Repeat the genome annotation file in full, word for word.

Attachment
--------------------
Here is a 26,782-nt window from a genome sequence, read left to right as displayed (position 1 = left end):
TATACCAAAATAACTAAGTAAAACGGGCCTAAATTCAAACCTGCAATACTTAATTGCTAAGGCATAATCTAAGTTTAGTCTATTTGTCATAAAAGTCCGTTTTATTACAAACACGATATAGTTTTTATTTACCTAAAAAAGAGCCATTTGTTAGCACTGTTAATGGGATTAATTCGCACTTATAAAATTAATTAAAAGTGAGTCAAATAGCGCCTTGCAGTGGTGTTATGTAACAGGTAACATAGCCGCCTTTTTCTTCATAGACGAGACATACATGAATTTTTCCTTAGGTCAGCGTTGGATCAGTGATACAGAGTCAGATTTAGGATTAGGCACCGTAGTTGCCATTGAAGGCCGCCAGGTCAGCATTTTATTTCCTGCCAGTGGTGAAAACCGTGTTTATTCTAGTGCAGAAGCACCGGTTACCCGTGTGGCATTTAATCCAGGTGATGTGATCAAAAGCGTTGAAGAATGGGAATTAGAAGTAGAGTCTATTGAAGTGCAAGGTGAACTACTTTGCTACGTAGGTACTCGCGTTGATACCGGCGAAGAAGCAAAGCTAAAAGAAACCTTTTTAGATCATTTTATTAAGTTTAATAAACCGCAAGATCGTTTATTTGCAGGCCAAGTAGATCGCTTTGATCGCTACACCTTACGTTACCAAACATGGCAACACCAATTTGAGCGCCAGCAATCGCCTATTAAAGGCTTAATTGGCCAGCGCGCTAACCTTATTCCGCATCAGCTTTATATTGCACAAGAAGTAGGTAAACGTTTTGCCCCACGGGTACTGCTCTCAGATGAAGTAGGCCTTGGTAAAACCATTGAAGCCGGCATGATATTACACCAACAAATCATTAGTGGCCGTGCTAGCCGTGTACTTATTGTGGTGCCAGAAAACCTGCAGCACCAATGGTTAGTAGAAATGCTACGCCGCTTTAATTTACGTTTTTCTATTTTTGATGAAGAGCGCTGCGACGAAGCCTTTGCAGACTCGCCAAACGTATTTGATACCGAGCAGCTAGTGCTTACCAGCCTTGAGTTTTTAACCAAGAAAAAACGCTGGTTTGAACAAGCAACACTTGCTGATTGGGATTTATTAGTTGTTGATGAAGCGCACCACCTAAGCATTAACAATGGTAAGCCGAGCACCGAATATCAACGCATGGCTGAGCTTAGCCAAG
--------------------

Here is a 26,782-nt window from a genome sequence, read left to right as displayed (position 1 = left end):
TATACCAAAATAACTAAGTAAAACGGGCCTAAATTCAAACCTGCAATACTTAATTGCTAAGGCATAATCTAAGTTTAGTCTATTTGTCATAAAAGTCCGTTTTATTACAAACACGATATAGTTTTTATTTACCTAAAAAAGAGCCATTTGTTAGCACTGTTAATGGGATTAATTCGCACTTATAAAATTAATTAAAAGTGAGTCAAATAGCGCCTTGCAGTGGTGTTATGTAACAGGTAACATAGCCGCCTTTTTCTTCATAGACGAGACATACATGAATTTTTCCTTAGGTCAGCGTTGGATCAGTGATACAGAGTCAGATTTAGGATTAGGCACCGTAGTTGCCATTGAAGGCCGCCAGGTCAGCATTTTATTTCCTGCCAGTGGTGAAAACCGTGTTTATTCTAGTGCAGAAGCACCGGTTACCCGTGTGGCATTTAATCCAGGTGATGTGATCAAAAGCGTTGAAGAATGGGAATTAGAAGTAGAGTCTATTGAAGTGCAAGGTGAACTACTTTGCTACGTAGGTACTCGCGTTGATACCGGCGAAGAAGCAAAGCTAAAAGAAACCTTTTTAGATCATTTTATTAAGTTTAATAAACCGCAAGATCGTTTATTTGCAGGCCAAGTAGATCGCTTTGATCGCTACACCTTACGTTACCAAACATGGCAACACCAATTTGAGCGCCAGCAATCGCCTATTAAAGGCTTAATTGGCCAGCGCGCTAACCTTATTCCGCATCAGCTTTATATTGCACAAGAAGTAGGTAAACGTTTTGCCCCACGGGTACTGCTCTCAGATGAAGTAGGCCTTGGTAAAACCATTGAAGCCGGCATGATATTACACCAACAAATCATTAGTGGCCGTGCTAGCCGTGTACTTATTGTGGTGCCAGAAAACCTGCAGCACCAATGGTTAGTAGAAATGCTACGCCGCTTTAATTTACGTTTTTCTATTTTTGATGAAGAGCGCTGCGACGAAGCCTTTGCAGACTCGCCAAACGTATTTGATACCGAGCAGCTAGTGCTTACCAGCCTTGAGTTTTTAACCAAGAAAAAACGCTGGTTTGAACAAGCAACACTTGCTGATTGGGATTTATTAGTTGTTGATGAAGCGCACCACCTAAGCATTAACAATGGTAAGCCGAGCACCGAATATCAACGCATGGCTGAGCTTAGCCAAG